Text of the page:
Dublin ranks in the Top 7 European cities for real estate investment for the last five years running. This is according to a new report published jointly by the Urban Land Institute (ULI) and PwC. The report is based on the opinions of over 800 real estate professionals in Europe, including investors, developers, lenders, agents and consultants (including Ireland).
Berlin takes the top spot for real estate investment and development for the fourth year in a row, followed by Copenhagen (Joint 2nd), Frankfurt (Joint 2nd), Munich (4th), Madrid (5th) and Hamburg (6th).
The report finds that Dublin is universally viewed as one of the cities likely to benefit from Brexit. With a skilled local, English speaking workforce, Brexit will add another few years to demand for commercial property in Ireland, including attracting banks and financial services companies, the report finds. However, concerns are noted about the potential negative effects if the UK were to go into recession as a result of Brexit, particularly on Irish tourism.
The city’s infrastructure is viewed by respondents as not keeping pace with growth and is noted as another risk where more investment is needed. The report also notes that Dublin needs more housing. Respondents see the private rented sector and student housing as a huge opportunity in the next three to five years.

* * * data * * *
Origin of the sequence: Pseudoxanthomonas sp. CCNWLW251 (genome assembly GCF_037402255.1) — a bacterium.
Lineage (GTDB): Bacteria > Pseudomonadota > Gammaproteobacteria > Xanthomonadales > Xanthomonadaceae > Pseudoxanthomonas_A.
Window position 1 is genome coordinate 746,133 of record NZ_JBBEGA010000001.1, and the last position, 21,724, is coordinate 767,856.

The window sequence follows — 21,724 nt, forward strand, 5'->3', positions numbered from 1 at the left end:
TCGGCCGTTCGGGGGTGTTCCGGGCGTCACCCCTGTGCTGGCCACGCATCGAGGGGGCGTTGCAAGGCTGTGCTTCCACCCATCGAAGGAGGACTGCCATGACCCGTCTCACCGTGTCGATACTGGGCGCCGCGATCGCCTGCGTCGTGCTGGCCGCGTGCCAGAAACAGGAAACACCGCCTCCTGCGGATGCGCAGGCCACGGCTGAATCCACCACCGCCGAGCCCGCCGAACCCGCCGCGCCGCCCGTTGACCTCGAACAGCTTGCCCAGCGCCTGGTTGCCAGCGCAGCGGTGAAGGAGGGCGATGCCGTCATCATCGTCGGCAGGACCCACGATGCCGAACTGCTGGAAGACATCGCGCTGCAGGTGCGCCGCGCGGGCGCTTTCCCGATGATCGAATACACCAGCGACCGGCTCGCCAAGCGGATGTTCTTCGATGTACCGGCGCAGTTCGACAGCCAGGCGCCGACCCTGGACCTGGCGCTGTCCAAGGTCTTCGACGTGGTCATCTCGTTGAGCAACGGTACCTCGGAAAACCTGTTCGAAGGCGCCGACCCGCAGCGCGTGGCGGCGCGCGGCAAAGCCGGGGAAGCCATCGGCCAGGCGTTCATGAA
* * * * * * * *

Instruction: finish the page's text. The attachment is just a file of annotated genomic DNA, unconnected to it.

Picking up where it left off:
Commenting on the report, PwC Ireland Real Estate Tax Leader, Ilona McElroy said, "According to the report, fuelled by consistently strong Irish economic growth, the capital’s property market is ‘close to fully recovered’ with most of the yield compression having already happened. Investors see Dublin as a good location for stable income with tenant demand from growing companies being healthy."
She added, "The city has developed strong niches in financial services, US tech companies and aviation leasing and its airport is exceptionally well-connected to the UK and the US. Retail is also a hot topic in Dublin with city centre streets, shopping centres and retail parks being targets for big investors over the last two years."